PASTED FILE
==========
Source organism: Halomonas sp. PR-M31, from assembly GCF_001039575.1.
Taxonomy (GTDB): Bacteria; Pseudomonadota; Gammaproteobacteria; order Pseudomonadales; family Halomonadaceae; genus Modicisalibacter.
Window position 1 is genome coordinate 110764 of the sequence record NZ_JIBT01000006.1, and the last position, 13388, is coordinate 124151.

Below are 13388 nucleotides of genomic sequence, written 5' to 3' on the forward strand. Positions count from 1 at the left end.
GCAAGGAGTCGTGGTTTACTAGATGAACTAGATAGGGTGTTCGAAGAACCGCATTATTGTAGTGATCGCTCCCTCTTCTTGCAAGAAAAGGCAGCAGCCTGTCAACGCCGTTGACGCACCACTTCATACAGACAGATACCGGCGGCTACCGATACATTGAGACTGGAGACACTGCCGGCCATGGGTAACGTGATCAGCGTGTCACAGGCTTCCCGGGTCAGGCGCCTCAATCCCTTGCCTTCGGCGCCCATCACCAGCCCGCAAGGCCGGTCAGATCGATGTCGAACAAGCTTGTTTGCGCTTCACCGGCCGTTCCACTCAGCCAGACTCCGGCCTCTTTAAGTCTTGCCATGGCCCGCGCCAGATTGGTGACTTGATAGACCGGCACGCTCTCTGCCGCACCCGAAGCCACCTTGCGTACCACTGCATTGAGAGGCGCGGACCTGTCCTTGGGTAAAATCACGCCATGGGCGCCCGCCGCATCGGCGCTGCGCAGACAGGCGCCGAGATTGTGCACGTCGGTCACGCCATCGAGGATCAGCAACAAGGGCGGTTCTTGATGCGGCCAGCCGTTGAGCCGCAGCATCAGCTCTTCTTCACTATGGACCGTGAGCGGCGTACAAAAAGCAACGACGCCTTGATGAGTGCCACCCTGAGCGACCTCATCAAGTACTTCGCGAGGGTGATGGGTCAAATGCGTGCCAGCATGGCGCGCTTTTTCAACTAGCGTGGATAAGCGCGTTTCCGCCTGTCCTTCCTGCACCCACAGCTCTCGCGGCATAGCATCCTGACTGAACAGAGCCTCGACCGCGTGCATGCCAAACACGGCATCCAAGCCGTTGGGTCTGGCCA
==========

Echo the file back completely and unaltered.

Source organism: Halomonas sp. PR-M31, from assembly GCF_001039575.1.
Taxonomy (GTDB): Bacteria; Pseudomonadota; Gammaproteobacteria; order Pseudomonadales; family Halomonadaceae; genus Modicisalibacter.
Window position 1 is genome coordinate 110764 of the sequence record NZ_JIBT01000006.1, and the last position, 13388, is coordinate 124151.

Below are 13388 nucleotides of genomic sequence, written 5' to 3' on the forward strand. Positions count from 1 at the left end.
GCAAGGAGTCGTGGTTTACTAGATGAACTAGATAGGGTGTTCGAAGAACCGCATTATTGTAGTGATCGCTCCCTCTTCTTGCAAGAAAAGGCAGCAGCCTGTCAACGCCGTTGACGCACCACTTCATACAGACAGATACCGGCGGCTACCGATACATTGAGACTGGAGACACTGCCGGCCATGGGTAACGTGATCAGCGTGTCACAGGCTTCCCGGGTCAGGCGCCTCAATCCCTTGCCTTCGGCGCCCATCACCAGCCCGCAAGGCCGGTCAGATCGATGTCGAACAAGCTTGTTTGCGCTTCACCGGCCGTTCCACTCAGCCAGACTCCGGCCTCTTTAAGTCTTGCCATGGCCCGCGCCAGATTGGTGACTTGATAGACCGGCACGCTCTCTGCCGCACCCGAAGCCACCTTGCGTACCACTGCATTGAGAGGCGCGGACCTGTCCTTGGGTAAAATCACGCCATGGGCGCCCGCCGCATCGGCGCTGCGCAGACAGGCGCCGAGATTGTGCACGTCGGTCACGCCATCGAGGATCAGCAACAAGGGCGGTTCTTGATGCGGCCAGCCGTTGAGCCGCAGCATCAGCTCTTCTTCACTATGGACCGTGAGCGGCGTACAAAAAGCAACGACGCCTTGATGAGTGCCACCCTGAGCGACCTCATCAAGTACTTCGCGAGGGTGATGGGTCAAATGCGTGCCAGCATGGCGCGCTTTTTCAACTAGCGTGGATAAGCGCGTTTCCGCCTGTCCTTCCTGCACCCACAGCTCTCGCGGCATAGCATCCTGACTGAACAGAGCCTCGACCGCGTGCATGCCAAACACGGCATCCAAGCCGTTGGGTCTGGCCA